Released on January 2, 1983, ‘Billie Jean’ was the song that soundtracked Michael Jackson’s morphing from the cutesy child star of the Jackson 5 into a fully-fledged adult artist, in charge of his own destiny.
Sure, ‘Off The Wall’ had brilliantly bridged his musical transition from precocious boy-bander to spunky teenager (via the serious funk of ‘Don’t Stop ‘till You Get Enough’ and the adult broken-hearted angst of ‘She’s Out Of My Life’) but ‘Billie Jean’ suggested there was something much more grown up lurking inside of Jackson.=
This more mature tone had a lot to do with the subject matter Jackson was singing about. And while the darker side of fame would later become a lyrical theme, on ‘Billie Jean’ it was a shock to hear the previously care-free Jackson sound so broken and raw. This was a brand new Jackson.
Following a childhood spent in the spotlight and on tour, the track was inspired by a real life fan encounter that ended badly. Theresa Gonsalves was a Jackson obsessive who, one day, got too close. One day while Jackson was sunning himself by the pool, Gonsalves scaled the wall of the Jackson house and jumped down to where he was lounging. She confronted the singer with news that he was the father to one of her twins.
It was bizarre indeed and the sensitive Jackson was not only shaken but it inspired him to put pen to paper. Jackson sounded genuinely haunted and hunted on the record, his vocal performance displaying a mix of nervousness, paranoia and fear. According to legend, it took no more than one take for Jackson to lay down the vocal.
If the inspirational spark that powered his lyrics came relatively painlessly, the exact opposite could be said of the music. Laboured over for months, Jackson was determined to prove to producer Quincy Jones that ‘Billie Jean’ was up to the rest of ‘Thriller’’s standard. Initially at least, Jones felt the song fit in with the rest of the record. In fact he thought it was “too weak” to be one of the albums nine songs.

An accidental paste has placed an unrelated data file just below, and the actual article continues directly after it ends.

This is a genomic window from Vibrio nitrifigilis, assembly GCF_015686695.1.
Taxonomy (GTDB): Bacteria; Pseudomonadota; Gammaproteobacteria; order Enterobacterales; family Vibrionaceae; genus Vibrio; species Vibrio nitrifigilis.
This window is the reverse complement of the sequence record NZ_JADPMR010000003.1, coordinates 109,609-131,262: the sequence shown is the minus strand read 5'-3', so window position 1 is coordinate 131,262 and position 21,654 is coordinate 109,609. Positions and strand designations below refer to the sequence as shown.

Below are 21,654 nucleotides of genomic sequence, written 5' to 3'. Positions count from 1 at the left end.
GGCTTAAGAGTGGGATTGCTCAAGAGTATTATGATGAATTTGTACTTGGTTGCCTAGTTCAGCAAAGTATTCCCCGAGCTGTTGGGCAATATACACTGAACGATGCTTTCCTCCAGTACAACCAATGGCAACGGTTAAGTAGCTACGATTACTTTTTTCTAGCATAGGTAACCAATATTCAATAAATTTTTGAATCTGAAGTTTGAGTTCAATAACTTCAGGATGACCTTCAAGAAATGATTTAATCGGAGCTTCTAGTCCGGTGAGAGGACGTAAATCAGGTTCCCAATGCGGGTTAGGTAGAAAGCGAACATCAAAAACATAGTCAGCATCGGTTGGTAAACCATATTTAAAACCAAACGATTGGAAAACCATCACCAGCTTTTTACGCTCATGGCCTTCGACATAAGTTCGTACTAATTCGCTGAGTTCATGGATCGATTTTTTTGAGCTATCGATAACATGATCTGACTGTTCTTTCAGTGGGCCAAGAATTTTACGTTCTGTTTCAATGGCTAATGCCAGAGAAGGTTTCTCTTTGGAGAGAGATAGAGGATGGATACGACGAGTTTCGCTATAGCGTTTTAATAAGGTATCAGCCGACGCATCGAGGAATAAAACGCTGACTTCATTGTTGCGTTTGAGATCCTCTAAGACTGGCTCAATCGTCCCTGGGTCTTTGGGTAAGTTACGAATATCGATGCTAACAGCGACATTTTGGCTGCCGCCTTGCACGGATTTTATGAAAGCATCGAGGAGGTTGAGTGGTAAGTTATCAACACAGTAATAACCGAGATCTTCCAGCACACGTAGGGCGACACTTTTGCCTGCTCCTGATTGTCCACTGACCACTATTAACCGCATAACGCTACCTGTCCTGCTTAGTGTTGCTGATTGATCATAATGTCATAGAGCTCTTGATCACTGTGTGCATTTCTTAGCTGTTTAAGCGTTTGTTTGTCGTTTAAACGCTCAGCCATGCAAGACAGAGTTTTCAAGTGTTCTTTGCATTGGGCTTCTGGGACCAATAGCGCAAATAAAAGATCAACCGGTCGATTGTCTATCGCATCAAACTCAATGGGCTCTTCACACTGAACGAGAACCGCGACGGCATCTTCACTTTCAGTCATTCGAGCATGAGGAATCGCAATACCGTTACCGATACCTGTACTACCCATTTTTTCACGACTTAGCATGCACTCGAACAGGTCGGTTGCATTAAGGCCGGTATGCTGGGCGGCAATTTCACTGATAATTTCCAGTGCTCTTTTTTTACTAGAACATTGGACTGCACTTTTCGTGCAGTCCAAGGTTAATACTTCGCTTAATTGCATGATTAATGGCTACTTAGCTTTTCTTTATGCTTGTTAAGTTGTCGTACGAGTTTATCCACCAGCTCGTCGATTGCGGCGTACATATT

There were also arguments about the introduction of the track which Jones felt was too laboured. He said:
The intro to ‘Billie Jean’ was so long you could shave during it. I said we had to get to the melody sooner, but Michael said that was what made him want to dance, it was the song’s “jelly”. And when Michael Jackson says something makes him want to dance, you don’t argue, so he won.
Jackson’s perfectionist streak also reared its head on the rest of the musical track. He spent weeks recording the distinctive bass line after numerous attempts to record the guitar solo (played by David Williams) failed, Jones ended up using the version on the demo. The post-recording of the song was no better – the song was mixed 91 times by engineer Bruce Swedien before Jackson was satisfied.
But it was all worth it. The long intro allowed him to make full use of the “jelly”, showcasing his new “moonwalk” dance as he performed the track during a show stealing turn at the Motown 25 show (this performance also saw him debut his distinctive white glove). It was also something that propelled the track on to MTV’s playlist and in the process broke the music channel’s unwritten rule of “no black acts” on the the playlist.
The track was released on January 2nd and hit Number One in the UK and US. It won two Grammys and became Jackson’s trademark track. After his death, the song re-entered the charts. It remains a startling fusion of distinctive story-telling over an expertly crafted musical landscape, and still has the power to thrill after all these years.
Did You Know?
* The 7 digit code on the vinyl of the single was believed to Jackson’s home phone number. It wasn’t, but that didn’t stop hundreds of fans giving nuisance calls to an unsuspecting household.
* ‘Billie Jean’ had an ‘answer song’ – ‘Superstar’ by Lydia Murdock. Musically the track copied the drum pattern and the synth line of ‘Billie Jean’. Lyrically Murdock took on the role of spurned lover Billie Jean (the chorus went: “I’m Billie Jean/ I’m mad as hell).
* The song has been covered many times including Chris Cornell and Ian Brown.